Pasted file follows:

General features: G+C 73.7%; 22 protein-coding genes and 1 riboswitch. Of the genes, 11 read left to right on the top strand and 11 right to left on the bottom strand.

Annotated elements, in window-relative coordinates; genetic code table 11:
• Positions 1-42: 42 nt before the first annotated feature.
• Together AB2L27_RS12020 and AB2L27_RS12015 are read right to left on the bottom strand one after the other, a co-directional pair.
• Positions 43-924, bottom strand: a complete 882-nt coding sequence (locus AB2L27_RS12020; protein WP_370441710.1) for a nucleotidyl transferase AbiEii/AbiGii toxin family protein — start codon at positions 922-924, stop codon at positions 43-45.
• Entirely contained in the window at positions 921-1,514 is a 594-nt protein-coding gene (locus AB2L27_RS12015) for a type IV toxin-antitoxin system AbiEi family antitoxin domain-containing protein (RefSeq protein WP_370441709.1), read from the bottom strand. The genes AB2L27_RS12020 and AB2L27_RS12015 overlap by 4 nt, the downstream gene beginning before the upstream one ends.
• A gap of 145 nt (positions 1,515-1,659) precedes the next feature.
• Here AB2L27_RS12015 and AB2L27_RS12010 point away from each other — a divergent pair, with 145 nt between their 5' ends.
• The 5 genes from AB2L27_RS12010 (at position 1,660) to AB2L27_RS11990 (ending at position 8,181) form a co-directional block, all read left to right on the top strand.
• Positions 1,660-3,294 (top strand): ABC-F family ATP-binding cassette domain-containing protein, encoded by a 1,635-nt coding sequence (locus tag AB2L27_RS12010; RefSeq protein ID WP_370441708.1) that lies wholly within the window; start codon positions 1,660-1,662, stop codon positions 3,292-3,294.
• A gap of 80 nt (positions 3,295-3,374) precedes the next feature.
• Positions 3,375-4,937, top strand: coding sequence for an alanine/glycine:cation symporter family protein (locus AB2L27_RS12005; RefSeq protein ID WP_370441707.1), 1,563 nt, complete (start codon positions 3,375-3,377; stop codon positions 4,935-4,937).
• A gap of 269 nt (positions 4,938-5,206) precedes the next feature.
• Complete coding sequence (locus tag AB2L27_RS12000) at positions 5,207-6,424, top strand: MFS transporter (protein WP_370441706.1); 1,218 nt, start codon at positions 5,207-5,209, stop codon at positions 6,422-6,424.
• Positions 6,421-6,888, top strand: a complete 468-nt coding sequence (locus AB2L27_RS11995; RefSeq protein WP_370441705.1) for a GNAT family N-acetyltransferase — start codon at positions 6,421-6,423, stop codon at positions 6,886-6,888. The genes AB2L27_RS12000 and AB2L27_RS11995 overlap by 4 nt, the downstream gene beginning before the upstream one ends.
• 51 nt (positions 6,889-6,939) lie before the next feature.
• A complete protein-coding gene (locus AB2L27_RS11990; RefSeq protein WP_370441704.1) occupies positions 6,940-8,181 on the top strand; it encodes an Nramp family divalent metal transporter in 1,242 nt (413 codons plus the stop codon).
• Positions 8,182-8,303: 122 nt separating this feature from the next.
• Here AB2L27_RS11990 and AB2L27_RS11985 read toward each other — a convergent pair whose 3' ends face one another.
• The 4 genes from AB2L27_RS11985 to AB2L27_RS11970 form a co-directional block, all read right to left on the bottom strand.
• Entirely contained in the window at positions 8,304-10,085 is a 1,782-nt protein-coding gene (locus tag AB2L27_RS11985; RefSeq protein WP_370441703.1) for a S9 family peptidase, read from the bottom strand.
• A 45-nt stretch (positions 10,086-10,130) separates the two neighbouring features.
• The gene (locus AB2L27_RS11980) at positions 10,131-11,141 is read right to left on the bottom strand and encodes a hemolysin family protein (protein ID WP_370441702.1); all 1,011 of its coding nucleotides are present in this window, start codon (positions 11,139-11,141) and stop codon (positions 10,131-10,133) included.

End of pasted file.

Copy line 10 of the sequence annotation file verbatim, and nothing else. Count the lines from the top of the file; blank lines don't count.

• Positions 1,660-3,294 (top strand): ABC-F family ATP-binding cassette domain-containing protein, encoded by a 1,635-nt coding sequence (locus tag AB2L27_RS12010; RefSeq protein ID WP_370441708.1) that lies wholly within the window; start codon positions 1,660-1,662, stop codon positions 3,292-3,294.